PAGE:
15. Do some of the walks in Noosa National Park before the heat and the summer people hit.
  16. Do more of the Point Cartwright to Caloundra walk – again before the heat hits.
  17. Fire up the barbecue (grill) and pizza oven and eat outside lots more.
  18. Get a good start on Christmas shopping at the arty markets around the coast eg Peregian Beach, Sunshine Coast Collective, Eumundi, Cotton Tree, or Caloundra Street Fair.
  19. Get an early morning photo of the boathouses along the Maroochy River.
  20. Make like a tourist (man, we are sooooo local these days) and do a Maroochy River or Noosa Everglades cruise.

 

Caloundra Street Fair

If you’re into street markets, this is a good one. Apparently it’s been voted best street market on the coast. I’m not sure about that, but it is certainly the largest. As an aside, I’m not counting Eumundi as a street market – it’s in a class all of its own…

Anyways, every Sunday – from 8am to 1pm – the main street of Caloundra is closed to traffic and 200 stalls move in selling everything from arts and crafts to produce to plants to clothes to fresh food to…you get the idea.

These were the biggest dream catchers I’ve ever seen!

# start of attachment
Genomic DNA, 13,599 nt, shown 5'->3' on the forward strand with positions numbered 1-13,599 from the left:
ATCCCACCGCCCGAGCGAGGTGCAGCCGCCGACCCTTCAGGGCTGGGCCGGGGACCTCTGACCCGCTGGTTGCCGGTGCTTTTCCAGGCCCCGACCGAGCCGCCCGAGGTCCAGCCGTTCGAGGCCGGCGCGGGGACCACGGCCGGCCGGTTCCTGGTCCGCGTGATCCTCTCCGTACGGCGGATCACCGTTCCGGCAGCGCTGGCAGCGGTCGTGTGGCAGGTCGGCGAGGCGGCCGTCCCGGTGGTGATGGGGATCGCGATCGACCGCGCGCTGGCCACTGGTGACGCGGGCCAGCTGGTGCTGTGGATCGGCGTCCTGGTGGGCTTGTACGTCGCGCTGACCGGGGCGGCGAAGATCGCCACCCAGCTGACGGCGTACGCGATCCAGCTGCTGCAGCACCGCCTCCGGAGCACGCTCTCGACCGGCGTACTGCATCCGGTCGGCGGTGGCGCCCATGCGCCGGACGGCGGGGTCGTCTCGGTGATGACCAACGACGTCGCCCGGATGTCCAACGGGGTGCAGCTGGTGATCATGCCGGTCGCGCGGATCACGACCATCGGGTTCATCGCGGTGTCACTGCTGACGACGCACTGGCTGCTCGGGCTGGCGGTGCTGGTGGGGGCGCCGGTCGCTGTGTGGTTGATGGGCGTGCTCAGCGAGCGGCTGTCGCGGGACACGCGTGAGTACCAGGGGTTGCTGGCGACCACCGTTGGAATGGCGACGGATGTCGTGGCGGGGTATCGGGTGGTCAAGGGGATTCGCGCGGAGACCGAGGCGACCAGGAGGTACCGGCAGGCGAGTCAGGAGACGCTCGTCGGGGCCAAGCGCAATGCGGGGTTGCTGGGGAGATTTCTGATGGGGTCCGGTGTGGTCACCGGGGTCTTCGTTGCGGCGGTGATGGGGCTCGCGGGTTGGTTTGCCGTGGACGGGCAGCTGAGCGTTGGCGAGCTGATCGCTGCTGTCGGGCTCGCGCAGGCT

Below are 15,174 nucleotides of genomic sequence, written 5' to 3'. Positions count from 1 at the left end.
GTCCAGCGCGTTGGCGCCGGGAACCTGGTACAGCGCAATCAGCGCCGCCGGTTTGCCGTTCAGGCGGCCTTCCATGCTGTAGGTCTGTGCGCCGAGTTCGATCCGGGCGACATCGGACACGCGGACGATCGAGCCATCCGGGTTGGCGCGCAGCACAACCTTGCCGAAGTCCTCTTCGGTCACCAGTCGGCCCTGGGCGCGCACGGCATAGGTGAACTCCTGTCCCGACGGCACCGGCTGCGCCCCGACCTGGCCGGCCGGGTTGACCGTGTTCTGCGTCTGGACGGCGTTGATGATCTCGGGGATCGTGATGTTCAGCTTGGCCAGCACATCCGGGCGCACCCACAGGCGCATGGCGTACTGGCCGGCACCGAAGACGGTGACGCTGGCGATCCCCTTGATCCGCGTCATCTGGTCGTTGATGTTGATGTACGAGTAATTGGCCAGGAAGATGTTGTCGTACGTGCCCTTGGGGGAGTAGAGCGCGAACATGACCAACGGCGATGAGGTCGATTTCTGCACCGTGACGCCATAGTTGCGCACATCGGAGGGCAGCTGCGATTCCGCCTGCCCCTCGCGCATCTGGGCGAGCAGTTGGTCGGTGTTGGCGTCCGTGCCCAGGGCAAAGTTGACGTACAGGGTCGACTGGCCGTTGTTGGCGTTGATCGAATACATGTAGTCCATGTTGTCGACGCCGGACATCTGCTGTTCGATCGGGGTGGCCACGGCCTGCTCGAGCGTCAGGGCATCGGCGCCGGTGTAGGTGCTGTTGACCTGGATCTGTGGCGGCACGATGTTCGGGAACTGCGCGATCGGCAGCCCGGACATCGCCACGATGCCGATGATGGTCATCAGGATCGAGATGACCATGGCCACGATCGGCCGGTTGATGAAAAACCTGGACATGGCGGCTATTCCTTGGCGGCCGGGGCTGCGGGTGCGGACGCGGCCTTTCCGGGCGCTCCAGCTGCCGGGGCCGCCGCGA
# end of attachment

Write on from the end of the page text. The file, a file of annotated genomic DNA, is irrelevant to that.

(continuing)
I’ve seen some of the stalls at Eumundi, so if you’re staying around Caloundra and can’t make it up to Eumundi on Saturday, this is a good alternative.

If you’re after something to eat, there’s plenty of food on offer, and music while you eat it.

We chose instead to wander the couple of blocks down to Bulcock Beach and had fish and chips overlooking  Pumicestone Passage.

Bliss.

When?

Caloundra Street Markets are on every Sunday from 8am-1pm

Where?

Bulcock Street, Caloundra

Dog friendly?

Leashed only…

Parking?

There’s plenty around the side streets.

More information?

If you want more information, check out their website or stay up to date with their Facebook page.

 

Marcoola Night Markets

Ok, right at the outset I’m going to apologise for the photos in this post. We’re still a little too used to eating a tad later than is fashionable on the coast and as a result, it was pitch dark when we arrived. Plus, it’s winter.

I promise I’ll go back when the days are longer and the light is better. Besides, there are too many other stalls I want to try food from!

Having said that, this is a fabulously laid back way to put a full-stop under your working week.

From 4pm each Friday night a vacant block in the middle of town is transformed with fairy lights into an international food court…but in a very good way.

And the cuisines? Too many to mention.

We shared a serve of tempura crab

and then went with the naked souvlaki

and Mexican.

As for dessert? The sweet tooth in my family chose the oreos cheesecake. Yes, really.

As for seating, there’s a long table up the centre of the block that you can crowd around. Other than that, pack a picnic blanket and take your food into the park or onto the beach.